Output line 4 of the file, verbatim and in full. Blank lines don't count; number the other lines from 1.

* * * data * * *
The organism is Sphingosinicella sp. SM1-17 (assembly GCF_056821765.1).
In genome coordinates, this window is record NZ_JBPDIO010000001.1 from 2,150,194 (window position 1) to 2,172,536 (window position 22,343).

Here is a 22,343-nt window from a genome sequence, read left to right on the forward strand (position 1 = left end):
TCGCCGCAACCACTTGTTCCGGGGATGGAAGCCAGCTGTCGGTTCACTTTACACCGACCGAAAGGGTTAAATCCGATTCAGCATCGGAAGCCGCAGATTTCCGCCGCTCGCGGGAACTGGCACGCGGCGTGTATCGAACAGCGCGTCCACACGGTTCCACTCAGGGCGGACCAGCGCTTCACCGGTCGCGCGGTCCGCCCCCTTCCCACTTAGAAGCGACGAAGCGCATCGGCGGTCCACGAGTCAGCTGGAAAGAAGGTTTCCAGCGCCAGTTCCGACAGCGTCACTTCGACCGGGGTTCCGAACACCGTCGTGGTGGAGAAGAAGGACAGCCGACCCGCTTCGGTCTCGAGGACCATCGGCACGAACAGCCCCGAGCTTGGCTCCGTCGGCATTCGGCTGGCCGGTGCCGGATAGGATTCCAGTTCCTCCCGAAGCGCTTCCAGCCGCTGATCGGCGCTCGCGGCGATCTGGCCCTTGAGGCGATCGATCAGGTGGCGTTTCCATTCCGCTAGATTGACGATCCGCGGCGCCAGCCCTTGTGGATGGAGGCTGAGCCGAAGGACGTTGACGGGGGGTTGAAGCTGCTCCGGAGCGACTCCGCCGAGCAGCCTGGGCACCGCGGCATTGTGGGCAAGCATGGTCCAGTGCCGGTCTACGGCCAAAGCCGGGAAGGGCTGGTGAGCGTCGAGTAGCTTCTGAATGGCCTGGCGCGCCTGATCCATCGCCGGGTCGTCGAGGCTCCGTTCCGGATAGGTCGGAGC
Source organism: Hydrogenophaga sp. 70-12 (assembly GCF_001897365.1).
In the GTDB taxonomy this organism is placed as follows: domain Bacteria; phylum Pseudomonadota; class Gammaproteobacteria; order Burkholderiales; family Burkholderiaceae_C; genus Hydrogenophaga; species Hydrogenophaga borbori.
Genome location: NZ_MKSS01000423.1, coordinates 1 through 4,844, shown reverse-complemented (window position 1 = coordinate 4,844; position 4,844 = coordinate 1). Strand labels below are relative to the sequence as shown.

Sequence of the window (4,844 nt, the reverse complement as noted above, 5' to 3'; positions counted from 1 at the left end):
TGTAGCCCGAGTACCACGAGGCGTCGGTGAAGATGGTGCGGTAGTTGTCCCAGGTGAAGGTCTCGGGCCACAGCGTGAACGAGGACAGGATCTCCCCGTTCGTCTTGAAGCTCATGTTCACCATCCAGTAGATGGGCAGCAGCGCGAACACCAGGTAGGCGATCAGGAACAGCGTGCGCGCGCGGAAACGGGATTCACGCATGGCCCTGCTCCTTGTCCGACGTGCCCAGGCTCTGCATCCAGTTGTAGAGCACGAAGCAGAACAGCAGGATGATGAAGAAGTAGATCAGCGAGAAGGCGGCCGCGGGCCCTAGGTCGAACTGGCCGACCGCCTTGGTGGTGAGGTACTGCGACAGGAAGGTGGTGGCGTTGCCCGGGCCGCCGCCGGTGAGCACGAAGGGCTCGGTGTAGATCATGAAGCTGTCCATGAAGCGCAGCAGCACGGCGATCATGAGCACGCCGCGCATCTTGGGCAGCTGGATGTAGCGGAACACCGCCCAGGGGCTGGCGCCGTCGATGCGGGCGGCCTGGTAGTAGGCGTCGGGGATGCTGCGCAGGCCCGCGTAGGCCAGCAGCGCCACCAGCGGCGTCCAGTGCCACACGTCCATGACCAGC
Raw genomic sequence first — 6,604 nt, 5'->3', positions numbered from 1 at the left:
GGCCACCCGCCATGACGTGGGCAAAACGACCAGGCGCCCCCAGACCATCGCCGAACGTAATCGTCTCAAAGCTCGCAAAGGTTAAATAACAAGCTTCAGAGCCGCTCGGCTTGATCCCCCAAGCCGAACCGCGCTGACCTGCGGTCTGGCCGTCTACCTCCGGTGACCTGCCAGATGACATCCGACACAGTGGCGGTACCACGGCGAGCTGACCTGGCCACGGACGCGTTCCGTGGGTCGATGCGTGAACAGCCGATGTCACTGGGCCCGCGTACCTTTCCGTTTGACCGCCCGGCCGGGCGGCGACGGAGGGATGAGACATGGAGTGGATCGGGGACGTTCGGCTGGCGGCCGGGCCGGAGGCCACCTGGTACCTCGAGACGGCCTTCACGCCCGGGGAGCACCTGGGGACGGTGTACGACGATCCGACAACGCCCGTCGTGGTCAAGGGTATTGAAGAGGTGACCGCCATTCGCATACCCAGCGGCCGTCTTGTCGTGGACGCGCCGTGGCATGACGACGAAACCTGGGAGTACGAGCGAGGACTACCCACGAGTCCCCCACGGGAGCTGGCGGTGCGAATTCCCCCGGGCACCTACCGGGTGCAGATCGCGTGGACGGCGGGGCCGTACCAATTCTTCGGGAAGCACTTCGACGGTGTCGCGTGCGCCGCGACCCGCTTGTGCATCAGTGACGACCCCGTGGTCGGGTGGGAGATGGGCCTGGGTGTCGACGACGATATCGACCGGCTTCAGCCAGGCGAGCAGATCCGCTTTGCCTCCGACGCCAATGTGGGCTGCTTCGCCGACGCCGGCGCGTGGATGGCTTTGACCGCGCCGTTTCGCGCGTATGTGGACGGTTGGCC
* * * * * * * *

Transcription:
TCGCCGCAACCACTTGTTCCGGGGATGGAAGCCAGCTGTCGGTTCACTTTACACCGACCGAAAGGGTTAAATCCGATTCAGCATCGGAAGCCGCAGATTTCCGCCGCTCGCGGGAACTGGCACGCGGCGTGTATCGAACAGCGCGTCCACACGGTTCCACTCAGGGCGGACCAGCGCTTCACCGGTCGCGCGGTCCGCCCCCTTCCCACTTAGAAGCGACGAAGCGCATCGGCGGTCCACGAGTCAGCTGGAAAGAAGGTTTCCAGCGCCAGTTCCGACAGCGTCACTTCGACCGGGGTTCCGAACACCGTCGTGGTGGAGAAGAAGGACAGCCGACCCGCTTCGGTCTCGAGGACCATCGGCACGAACAGCCCCGAGCTTGGCTCCGTCGGCATTCGGCTGGCCGGTGCCGGATAGGATTCCAGTTCCTCCCGAAGCGCTTCCAGCCGCTGATCGGCGCTCGCGGCGATCTGGCCCTTGAGGCGATCGATCAGGTGGCGTTTCCATTCCGCTAGATTGACGATCCGCGGCGCCAGCCCTTGTGGATGGAGGCTGAGCCGAAGGACGTTGACGGGGGGTTGAAGCTGCTCCGGAGCGACTCCGCCGAGCAGCCTGGGCACCGCGGCATTGTGGGCAAGCATGGTCCAGTGCCGGTCTACGGCCAAAGCCGGGAAGGGCTGGTGAGCGTCGAGTAGCTTCTGAATGGCCTGGCGCGCCTGATCCATCGCCGGGTCGTCGAGGCTCCGTTCCGGATAGGTCGGAGC